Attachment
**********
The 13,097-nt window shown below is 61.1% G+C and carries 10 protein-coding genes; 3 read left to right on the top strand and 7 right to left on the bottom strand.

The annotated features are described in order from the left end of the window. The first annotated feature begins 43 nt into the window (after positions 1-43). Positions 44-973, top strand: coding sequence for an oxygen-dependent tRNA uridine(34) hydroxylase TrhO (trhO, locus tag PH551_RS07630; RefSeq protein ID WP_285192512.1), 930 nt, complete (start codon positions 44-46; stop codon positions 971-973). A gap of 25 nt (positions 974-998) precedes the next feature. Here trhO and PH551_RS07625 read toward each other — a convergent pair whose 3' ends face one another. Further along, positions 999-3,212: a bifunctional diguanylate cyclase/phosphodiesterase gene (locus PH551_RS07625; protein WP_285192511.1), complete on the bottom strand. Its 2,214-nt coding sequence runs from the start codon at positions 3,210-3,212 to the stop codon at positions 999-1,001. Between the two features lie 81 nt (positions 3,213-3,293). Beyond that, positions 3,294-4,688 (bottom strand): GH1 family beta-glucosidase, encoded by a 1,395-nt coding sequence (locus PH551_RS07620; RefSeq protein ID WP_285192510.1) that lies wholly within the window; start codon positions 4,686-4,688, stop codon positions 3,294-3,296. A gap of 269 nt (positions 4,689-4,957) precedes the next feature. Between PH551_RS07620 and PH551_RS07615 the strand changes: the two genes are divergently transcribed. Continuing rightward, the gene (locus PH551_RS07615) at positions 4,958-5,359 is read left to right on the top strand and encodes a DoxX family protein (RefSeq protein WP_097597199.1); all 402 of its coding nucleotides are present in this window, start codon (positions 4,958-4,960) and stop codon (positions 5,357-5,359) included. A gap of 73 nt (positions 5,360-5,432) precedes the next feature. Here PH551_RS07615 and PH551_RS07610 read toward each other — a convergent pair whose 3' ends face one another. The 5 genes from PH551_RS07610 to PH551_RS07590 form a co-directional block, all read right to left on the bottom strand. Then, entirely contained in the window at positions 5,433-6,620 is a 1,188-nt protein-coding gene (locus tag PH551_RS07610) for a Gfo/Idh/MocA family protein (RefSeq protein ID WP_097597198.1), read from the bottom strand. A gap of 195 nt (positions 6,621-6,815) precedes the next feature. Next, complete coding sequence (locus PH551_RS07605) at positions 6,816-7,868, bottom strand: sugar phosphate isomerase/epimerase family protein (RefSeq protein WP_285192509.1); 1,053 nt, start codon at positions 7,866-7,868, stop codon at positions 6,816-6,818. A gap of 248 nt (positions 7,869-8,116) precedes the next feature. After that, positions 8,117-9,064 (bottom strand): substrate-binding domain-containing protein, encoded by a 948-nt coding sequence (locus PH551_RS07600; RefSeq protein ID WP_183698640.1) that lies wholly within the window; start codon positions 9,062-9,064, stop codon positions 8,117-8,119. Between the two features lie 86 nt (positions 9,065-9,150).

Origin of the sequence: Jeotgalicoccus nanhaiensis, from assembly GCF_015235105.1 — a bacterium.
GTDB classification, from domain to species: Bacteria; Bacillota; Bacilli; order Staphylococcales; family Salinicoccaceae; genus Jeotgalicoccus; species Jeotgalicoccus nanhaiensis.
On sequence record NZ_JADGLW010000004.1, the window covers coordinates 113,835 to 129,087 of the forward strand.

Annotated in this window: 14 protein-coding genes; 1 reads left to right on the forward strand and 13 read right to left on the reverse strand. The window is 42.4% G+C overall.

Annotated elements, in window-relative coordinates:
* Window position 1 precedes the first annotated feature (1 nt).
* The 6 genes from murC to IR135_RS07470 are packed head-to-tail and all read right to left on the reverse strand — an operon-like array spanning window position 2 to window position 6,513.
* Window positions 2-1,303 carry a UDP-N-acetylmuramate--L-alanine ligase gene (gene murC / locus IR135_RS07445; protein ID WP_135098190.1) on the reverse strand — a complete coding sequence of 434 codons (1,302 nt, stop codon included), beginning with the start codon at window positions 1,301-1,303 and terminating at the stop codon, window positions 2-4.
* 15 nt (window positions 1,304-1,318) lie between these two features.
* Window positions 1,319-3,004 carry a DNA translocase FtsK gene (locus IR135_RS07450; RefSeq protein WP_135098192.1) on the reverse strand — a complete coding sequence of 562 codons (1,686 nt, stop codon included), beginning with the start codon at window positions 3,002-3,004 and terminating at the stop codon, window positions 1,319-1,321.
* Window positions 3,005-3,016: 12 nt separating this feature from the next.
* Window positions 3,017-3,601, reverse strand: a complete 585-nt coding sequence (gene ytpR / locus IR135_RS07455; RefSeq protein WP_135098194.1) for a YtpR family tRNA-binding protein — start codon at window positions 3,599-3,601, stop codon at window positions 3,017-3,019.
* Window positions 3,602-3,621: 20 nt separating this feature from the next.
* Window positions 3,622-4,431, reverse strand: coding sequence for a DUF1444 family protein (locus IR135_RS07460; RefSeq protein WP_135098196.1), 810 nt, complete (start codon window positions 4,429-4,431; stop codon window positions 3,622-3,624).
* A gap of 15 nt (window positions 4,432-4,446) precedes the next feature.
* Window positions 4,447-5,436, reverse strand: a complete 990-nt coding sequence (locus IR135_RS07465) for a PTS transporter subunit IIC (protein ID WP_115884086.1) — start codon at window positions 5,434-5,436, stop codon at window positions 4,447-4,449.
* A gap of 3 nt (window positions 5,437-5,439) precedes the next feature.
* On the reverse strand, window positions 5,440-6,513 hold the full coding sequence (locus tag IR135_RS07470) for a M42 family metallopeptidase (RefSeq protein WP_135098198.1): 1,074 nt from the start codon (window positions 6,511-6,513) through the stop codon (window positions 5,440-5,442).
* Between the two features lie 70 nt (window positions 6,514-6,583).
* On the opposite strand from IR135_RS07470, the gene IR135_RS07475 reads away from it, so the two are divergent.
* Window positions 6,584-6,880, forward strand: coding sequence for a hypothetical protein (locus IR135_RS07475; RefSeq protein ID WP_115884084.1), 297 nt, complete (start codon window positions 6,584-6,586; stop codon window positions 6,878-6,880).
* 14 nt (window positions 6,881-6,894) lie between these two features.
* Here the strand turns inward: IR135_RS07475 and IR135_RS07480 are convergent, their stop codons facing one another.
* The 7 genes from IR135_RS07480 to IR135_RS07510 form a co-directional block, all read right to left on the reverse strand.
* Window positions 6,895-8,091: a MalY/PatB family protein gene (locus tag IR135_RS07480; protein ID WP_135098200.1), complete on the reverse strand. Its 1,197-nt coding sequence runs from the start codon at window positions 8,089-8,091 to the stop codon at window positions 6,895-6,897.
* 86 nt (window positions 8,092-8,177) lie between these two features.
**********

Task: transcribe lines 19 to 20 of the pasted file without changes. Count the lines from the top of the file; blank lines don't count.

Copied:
* A gap of 3 nt (window positions 5,437-5,439) precedes the next feature.
* On the reverse strand, window positions 5,440-6,513 hold the full coding sequence (locus tag IR135_RS07470) for a M42 family metallopeptidase (RefSeq protein WP_135098198.1): 1,074 nt from the start codon (window positions 6,511-6,513) through the stop codon (window positions 5,440-5,442).